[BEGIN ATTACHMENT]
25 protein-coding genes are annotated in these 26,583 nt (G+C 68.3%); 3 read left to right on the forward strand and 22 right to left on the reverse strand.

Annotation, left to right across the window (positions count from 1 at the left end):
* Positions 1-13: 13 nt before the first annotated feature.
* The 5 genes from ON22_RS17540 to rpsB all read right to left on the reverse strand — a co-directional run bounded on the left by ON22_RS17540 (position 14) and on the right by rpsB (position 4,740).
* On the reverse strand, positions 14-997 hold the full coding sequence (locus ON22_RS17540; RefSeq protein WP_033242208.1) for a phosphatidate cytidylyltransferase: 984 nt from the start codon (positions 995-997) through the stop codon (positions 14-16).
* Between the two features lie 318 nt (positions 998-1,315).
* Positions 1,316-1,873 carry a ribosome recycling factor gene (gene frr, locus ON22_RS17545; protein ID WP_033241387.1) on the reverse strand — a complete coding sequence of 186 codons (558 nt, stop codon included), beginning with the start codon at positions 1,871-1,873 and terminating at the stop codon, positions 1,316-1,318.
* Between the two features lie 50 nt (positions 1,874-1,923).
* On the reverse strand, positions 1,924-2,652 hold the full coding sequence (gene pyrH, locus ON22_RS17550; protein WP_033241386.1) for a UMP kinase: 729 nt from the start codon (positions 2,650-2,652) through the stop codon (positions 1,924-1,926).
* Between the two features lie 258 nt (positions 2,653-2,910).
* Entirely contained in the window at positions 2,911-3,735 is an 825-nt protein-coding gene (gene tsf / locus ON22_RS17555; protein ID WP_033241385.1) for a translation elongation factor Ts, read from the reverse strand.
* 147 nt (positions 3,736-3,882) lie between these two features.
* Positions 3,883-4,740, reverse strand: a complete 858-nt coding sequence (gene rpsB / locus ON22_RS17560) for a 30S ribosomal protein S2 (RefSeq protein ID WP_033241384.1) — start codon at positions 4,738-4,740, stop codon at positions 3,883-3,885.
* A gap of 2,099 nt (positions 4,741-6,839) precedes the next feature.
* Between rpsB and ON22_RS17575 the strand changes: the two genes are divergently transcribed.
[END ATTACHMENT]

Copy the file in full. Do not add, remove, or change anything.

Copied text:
25 protein-coding genes are annotated in these 26,583 nt (G+C 68.3%); 3 read left to right on the forward strand and 22 right to left on the reverse strand.

Annotation, left to right across the window (positions count from 1 at the left end):
* Positions 1-13: 13 nt before the first annotated feature.
* The 5 genes from ON22_RS17540 to rpsB all read right to left on the reverse strand — a co-directional run bounded on the left by ON22_RS17540 (position 14) and on the right by rpsB (position 4,740).
* On the reverse strand, positions 14-997 hold the full coding sequence (locus ON22_RS17540; RefSeq protein WP_033242208.1) for a phosphatidate cytidylyltransferase: 984 nt from the start codon (positions 995-997) through the stop codon (positions 14-16).
* Between the two features lie 318 nt (positions 998-1,315).
* Positions 1,316-1,873 carry a ribosome recycling factor gene (gene frr, locus ON22_RS17545; protein ID WP_033241387.1) on the reverse strand — a complete coding sequence of 186 codons (558 nt, stop codon included), beginning with the start codon at positions 1,871-1,873 and terminating at the stop codon, positions 1,316-1,318.
* Between the two features lie 50 nt (positions 1,874-1,923).
* On the reverse strand, positions 1,924-2,652 hold the full coding sequence (gene pyrH, locus ON22_RS17550; protein WP_033241386.1) for a UMP kinase: 729 nt from the start codon (positions 2,650-2,652) through the stop codon (positions 1,924-1,926).
* Between the two features lie 258 nt (positions 2,653-2,910).
* Entirely contained in the window at positions 2,911-3,735 is an 825-nt protein-coding gene (gene tsf / locus ON22_RS17555; protein ID WP_033241385.1) for a translation elongation factor Ts, read from the reverse strand.
* 147 nt (positions 3,736-3,882) lie between these two features.
* Positions 3,883-4,740, reverse strand: a complete 858-nt coding sequence (gene rpsB / locus ON22_RS17560) for a 30S ribosomal protein S2 (RefSeq protein ID WP_033241384.1) — start codon at positions 4,738-4,740, stop codon at positions 3,883-3,885.
* A gap of 2,099 nt (positions 4,741-6,839) precedes the next feature.
* Between rpsB and ON22_RS17575 the strand changes: the two genes are divergently transcribed.